Saint Paul STRONG
Final News Release
January 5, 2016
This is a reminder of the Saint Paul STRONG public forum this Thursday evening. This is an opportunity to meet our new Council Members Jane Prince and Rebecca Noecker as well as re-elected Council Members Dan Bostrom and Dai Thao. This is the first time the community has organized a public forum with City Council Members to discuss and understand the City’s public process and offer ways it can improve. Council Members Russ Stark, Amy Brendmoen, and Chris Tolbert have declined our invitation.
We are a nonpartisan, community-led organization dedicated to improving open and representative government in Saint Paul by encouraging and supporting open and transparent public processes at City Hall, engaging and empowering resident participation, and building a stronger, more inclusive Saint Paul.
Saint Paul STRONG (SPS) invites Saint Paul City Council to a public inaugural community event.
Saint Paul STRONG (SPS), the citizen group that formed to call for greater transparency and accountability in city government, is kicking off the new year and new City Council by inviting Saint Paul elected leaders to a public panel discussion on Thursday, January 7, 2016, 5:30 p.m. at Mai Village, 394 University Ave, W., St. Paul. Social time will conclude at 6:15 when panel discussion begins. Questions will be taken from the public. Panel discussion moderated by SPS member Roy Magnuson. Council Members will have an opportunity to ask questions of SPS panel members and give closing comments.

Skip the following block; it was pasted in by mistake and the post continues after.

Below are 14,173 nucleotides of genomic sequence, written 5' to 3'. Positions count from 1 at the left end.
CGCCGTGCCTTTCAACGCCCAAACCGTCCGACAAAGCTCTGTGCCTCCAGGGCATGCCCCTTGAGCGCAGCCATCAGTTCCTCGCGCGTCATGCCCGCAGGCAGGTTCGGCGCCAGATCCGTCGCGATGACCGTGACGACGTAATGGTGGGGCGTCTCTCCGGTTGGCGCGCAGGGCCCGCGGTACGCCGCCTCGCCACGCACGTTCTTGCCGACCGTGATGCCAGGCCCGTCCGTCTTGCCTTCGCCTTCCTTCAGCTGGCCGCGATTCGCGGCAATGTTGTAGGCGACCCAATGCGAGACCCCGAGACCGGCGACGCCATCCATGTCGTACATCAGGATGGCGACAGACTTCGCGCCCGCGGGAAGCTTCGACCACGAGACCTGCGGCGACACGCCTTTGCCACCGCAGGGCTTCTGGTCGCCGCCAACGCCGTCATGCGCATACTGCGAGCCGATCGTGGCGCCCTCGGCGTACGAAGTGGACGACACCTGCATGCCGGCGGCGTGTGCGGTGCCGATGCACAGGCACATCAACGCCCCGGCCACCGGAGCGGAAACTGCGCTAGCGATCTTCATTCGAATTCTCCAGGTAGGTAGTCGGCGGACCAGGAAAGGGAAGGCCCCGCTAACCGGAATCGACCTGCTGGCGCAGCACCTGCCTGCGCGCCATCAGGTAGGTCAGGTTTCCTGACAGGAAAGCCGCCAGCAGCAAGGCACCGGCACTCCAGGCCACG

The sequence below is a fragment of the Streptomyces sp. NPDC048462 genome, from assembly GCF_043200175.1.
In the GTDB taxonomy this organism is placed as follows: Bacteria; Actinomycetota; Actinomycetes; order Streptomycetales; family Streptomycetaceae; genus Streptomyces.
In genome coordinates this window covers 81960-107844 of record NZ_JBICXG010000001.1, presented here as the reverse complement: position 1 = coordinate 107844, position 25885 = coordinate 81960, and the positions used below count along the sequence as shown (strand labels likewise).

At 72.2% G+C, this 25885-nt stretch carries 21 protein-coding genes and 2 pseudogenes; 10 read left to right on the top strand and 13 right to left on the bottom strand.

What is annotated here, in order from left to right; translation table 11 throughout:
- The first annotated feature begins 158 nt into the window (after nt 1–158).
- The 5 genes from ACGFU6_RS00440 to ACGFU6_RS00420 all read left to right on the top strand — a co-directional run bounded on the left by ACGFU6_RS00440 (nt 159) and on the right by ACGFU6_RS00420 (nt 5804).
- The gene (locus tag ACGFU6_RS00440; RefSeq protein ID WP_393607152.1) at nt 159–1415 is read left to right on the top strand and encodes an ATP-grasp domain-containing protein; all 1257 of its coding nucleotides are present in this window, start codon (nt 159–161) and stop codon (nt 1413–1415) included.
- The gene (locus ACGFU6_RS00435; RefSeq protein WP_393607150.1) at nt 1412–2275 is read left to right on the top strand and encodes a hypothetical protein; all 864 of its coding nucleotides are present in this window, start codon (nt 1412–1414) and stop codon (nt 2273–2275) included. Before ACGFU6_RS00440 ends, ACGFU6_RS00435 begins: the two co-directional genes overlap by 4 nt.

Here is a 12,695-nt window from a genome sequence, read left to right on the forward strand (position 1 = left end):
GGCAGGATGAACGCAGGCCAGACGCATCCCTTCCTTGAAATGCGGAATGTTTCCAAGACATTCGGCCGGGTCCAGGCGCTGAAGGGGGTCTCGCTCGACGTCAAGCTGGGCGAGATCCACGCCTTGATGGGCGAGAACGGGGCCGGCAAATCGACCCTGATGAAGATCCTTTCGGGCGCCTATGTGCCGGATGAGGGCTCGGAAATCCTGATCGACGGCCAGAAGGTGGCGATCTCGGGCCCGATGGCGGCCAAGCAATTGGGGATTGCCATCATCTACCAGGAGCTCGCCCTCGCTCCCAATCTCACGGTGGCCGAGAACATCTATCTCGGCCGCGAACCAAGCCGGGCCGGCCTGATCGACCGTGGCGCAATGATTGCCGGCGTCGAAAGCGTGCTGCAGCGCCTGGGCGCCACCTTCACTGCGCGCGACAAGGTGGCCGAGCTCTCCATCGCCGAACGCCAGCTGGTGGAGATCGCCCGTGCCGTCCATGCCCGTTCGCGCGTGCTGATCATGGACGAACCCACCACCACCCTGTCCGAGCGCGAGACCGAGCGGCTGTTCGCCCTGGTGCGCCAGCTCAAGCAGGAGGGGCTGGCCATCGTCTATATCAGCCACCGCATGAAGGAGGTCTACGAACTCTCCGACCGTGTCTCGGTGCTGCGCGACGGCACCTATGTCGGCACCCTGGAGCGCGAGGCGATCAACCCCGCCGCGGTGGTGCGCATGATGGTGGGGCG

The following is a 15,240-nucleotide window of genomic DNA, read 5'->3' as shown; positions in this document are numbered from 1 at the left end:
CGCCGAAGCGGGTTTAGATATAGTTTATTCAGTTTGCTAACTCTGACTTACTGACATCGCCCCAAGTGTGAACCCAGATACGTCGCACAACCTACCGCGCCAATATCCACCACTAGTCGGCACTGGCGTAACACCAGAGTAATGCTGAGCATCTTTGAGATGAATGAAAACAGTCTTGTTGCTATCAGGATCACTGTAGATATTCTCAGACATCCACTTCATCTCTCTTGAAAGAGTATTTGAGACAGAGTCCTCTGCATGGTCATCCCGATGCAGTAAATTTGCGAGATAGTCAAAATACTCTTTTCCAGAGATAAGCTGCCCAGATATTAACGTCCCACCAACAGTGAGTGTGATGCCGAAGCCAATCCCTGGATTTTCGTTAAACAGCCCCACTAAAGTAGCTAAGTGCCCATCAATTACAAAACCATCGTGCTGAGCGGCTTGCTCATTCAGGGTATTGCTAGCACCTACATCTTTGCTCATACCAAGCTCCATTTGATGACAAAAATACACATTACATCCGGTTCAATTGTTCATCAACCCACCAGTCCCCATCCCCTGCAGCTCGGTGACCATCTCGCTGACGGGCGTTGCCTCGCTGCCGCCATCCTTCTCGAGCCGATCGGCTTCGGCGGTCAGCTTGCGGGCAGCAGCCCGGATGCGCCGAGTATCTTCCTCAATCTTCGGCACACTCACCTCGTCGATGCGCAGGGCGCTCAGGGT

City Councilmembers were invited in October to endorse Saint Paul STRONG’s six principles (see attachment) of openness, accountability, and a more vibrant public process. All seven councilmembers, including five incumbents who won re-election in November, endorsed the six principles.
“Our goal for our first community dialogue is to generate consensus around greater outreach and public involvement in city government,” stated SPS spokesperson John Mannillo. “Saint Paul STRONG was formed because too many big decisions – like the one to provide permanent property tax relief to major league soccer or the new Comcast long term contract – happened with virtually no public input.”
Saint Paul STRONG principles were embraced not only by councilmembers, but were hailed by Saint Paul neighbors and businesses as just the kind of reforms that will lead to more trust in city government. Parking meters and housing teardowns are just two examples where citizens pushed back to have a greater voice at City Hall.